THE EDITOR, Sir:
Page A2 of The Sunday Gleaner of January 6, 2013 listed the ratings accorded to Cabinet members by three experts working independently of each other, but in accordance with criteria set by the newspaper.
The criteria are "the creation of new policy and/or launch of initiatives to actively address issues under their portfolios, illustration of personal leadership and competent management of their portfolios".
The results turned out to be befuddling. There is no common thread in the ratings given by these experts. For instance, Minister Bunting's ratings varied from A- to D, Minister Phillips from B+ to D-.
How can one be given these ratings that Minister Bunting is an A- minister or a D grade minister? The same goes for Minister Phillips and most of the other ministers.
One should first examine how a Cabinet works or ought to work. A Cabinet is not a collection of individual members each trying to outdo the others. To the contrary, a Cabinet is essentially a team working together under the leadership of a head - the prime minister. Decisions taken are collective and binding on all members.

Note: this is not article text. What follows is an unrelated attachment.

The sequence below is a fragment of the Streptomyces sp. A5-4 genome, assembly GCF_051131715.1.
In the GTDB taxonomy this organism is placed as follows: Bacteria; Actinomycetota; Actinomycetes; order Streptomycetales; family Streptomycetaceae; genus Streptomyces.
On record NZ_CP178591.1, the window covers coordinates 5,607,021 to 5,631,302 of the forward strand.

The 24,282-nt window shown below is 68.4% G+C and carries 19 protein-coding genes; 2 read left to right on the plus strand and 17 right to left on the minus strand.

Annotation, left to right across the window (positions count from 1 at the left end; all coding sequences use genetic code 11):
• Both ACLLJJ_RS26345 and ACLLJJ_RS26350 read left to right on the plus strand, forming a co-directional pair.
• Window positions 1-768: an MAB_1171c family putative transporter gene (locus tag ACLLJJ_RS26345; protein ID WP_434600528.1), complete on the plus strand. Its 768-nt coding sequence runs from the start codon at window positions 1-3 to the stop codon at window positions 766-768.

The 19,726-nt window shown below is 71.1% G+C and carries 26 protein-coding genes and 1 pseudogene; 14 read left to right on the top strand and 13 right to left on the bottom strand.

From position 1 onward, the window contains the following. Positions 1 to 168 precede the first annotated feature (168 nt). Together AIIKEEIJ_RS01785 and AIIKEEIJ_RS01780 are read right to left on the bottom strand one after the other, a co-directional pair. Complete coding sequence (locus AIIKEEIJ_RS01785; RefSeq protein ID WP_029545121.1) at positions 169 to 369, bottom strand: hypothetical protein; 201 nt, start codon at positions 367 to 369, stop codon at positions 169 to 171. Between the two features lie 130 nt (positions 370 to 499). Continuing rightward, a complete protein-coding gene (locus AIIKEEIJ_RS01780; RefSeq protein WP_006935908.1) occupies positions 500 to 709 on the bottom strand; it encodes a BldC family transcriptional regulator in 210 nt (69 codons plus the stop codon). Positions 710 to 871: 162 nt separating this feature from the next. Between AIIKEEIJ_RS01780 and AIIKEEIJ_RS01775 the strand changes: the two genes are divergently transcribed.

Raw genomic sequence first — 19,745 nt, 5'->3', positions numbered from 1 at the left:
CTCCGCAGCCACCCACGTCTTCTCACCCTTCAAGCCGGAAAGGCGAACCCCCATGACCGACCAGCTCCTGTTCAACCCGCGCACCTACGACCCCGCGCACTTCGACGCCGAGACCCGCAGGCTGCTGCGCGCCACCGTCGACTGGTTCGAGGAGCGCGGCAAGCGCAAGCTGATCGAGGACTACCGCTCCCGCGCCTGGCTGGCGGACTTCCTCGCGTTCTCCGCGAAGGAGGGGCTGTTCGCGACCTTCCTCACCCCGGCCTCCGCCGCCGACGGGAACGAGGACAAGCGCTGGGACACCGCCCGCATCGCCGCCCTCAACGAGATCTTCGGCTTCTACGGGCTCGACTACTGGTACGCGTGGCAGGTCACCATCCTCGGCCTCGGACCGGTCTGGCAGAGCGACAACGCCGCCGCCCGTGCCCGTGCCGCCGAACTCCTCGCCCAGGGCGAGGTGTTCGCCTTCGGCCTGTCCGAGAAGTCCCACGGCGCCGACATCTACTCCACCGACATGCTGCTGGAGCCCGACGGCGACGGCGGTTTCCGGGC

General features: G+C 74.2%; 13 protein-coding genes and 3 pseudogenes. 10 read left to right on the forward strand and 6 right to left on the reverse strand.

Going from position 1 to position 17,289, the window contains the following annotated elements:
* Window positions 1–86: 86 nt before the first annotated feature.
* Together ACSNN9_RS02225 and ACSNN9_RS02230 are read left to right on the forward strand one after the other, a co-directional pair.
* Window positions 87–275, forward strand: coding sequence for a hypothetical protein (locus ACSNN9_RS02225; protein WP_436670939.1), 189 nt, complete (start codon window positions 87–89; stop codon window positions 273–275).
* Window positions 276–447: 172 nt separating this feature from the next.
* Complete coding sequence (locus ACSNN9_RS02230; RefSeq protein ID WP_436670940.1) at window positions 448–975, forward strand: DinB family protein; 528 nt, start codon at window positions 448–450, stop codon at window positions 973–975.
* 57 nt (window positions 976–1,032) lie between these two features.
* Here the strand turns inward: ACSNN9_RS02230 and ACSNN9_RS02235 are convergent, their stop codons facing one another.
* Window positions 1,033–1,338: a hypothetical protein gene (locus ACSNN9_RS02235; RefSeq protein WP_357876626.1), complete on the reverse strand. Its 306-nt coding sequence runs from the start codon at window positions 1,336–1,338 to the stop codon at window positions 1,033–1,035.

The criteria do not take into consideration that power is not evenly distributed across ministries. The minister of finance wields tremendous power by virtue of his control of the finances of the country. Particularly now, the poor state of the economy places considerable limits on the funding for most, if not all, ministries. These differences in the distribution of funding thus affect the performance of the different ministries.
Criteria extremely subjective
There are considerations apart from financial constraints. The criteria set by The Sunday Gleaner are extremely subjective. For instance, regarding "new policy, personal leadership and the competent management of their portfolios", how can these be judged objectively? The Government has been in power for only one year.
Furthermore, it is difficult to establish a rating of "competent management of their portfolios" that is applicable across ministries because of variances in visibility and achievement of results. For instance, the Ministry of Justice may make a ruling that only time, measured in years, can vindicate. The Ministry of Housing, on the other hand, can boast about the thousands of houses built - these are visible.
The wide differences in the ratings by the experts could reasonably be attributed to the subjectivity of the criteria.